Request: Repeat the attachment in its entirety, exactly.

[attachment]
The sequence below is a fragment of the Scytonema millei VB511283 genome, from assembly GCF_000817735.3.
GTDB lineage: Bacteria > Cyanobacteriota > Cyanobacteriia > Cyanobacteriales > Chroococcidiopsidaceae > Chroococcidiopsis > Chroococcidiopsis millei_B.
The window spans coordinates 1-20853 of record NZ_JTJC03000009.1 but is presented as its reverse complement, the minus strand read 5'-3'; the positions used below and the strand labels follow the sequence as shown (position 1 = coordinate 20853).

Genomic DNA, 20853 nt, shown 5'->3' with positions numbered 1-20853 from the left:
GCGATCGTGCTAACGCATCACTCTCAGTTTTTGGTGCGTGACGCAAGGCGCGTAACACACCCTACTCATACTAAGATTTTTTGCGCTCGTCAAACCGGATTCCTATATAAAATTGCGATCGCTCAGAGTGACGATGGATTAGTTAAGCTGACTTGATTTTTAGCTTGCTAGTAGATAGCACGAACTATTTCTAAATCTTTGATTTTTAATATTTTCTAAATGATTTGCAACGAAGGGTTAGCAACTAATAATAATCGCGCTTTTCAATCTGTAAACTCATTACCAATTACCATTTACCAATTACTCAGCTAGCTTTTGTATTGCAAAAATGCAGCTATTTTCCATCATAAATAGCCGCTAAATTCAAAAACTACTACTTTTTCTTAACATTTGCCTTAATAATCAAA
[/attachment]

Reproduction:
The sequence below is a fragment of the Scytonema millei VB511283 genome, from assembly GCF_000817735.3.
GTDB lineage: Bacteria > Cyanobacteriota > Cyanobacteriia > Cyanobacteriales > Chroococcidiopsidaceae > Chroococcidiopsis > Chroococcidiopsis millei_B.
The window spans coordinates 1-20853 of record NZ_JTJC03000009.1 but is presented as its reverse complement, the minus strand read 5'-3'; the positions used below and the strand labels follow the sequence as shown (position 1 = coordinate 20853).

Genomic DNA, 20853 nt, shown 5'->3' with positions numbered 1-20853 from the left:
GCGATCGTGCTAACGCATCACTCTCAGTTTTTGGTGCGTGACGCAAGGCGCGTAACACACCCTACTCATACTAAGATTTTTTGCGCTCGTCAAACCGGATTCCTATATAAAATTGCGATCGCTCAGAGTGACGATGGATTAGTTAAGCTGACTTGATTTTTAGCTTGCTAGTAGATAGCACGAACTATTTCTAAATCTTTGATTTTTAATATTTTCTAAATGATTTGCAACGAAGGGTTAGCAACTAATAATAATCGCGCTTTTCAATCTGTAAACTCATTACCAATTACCATTTACCAATTACTCAGCTAGCTTTTGTATTGCAAAAATGCAGCTATTTTCCATCATAAATAGCCGCTAAATTCAAAAACTACTACTTTTTCTTAACATTTGCCTTAATAATCAAA